Drug tests are a standard part of employment. Those offered a job often need to submit for one, in addition to a background check, but as prescription drug use has increased in recent years, employers are now flagging employees with legal substances in their system. At what point does a drug test go too far?
A story in The Seattle Times indicates that drug tests might be reaching the limits of invasiveness. As the article mentions, employers, particularly those in manufacturing fields, have fired employees who, after submitting to such tests, were found to have legal painkillers in their systems. Some of these, such as hydrocodone, are considered to impair a worker’s ability to operate machinery.
At the same time, however, should an employee simply not take a medication because it will show up on a random drug test? As the Times article mentions, this notion trends a thin line: on one hand, levels of prescription medications may indicate a worker is abusing them or is regularly impaired on the job, and on another, firing an employee who takes medications regularly for pain or another physical condition may violate the Americans with Disabilities Act (ADA).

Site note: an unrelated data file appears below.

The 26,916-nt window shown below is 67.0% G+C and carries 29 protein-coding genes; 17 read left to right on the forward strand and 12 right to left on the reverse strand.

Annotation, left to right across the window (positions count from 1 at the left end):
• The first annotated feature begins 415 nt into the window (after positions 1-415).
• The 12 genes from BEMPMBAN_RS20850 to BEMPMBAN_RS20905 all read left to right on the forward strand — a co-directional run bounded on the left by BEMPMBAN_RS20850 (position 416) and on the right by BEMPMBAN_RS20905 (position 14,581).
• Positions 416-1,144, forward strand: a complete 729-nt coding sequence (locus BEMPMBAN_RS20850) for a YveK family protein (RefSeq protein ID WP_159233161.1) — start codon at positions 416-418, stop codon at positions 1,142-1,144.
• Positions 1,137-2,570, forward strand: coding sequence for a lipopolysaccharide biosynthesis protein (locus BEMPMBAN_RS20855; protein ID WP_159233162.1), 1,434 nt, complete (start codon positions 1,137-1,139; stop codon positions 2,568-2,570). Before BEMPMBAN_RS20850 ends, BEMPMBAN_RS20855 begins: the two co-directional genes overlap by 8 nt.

From the perspective of the employee, it seems, getting fired over legal medications may cause other employment problems down the line. But much like a background check is used in employment cases, a drug test should be used in the same context: no absolutes and analyze and interpret the information in regards to the duties and needs of the position.
Unemployment, however, isn’t off limits to possible drug testing, either. The Washington Post recently printed an editorial regarding potential mandatory drug tests for the unemployed in South Carolina to receive benefits. Although this hasn’t occurred as of yet, it has the potential to marginalize and stigmatize the unemployed even more.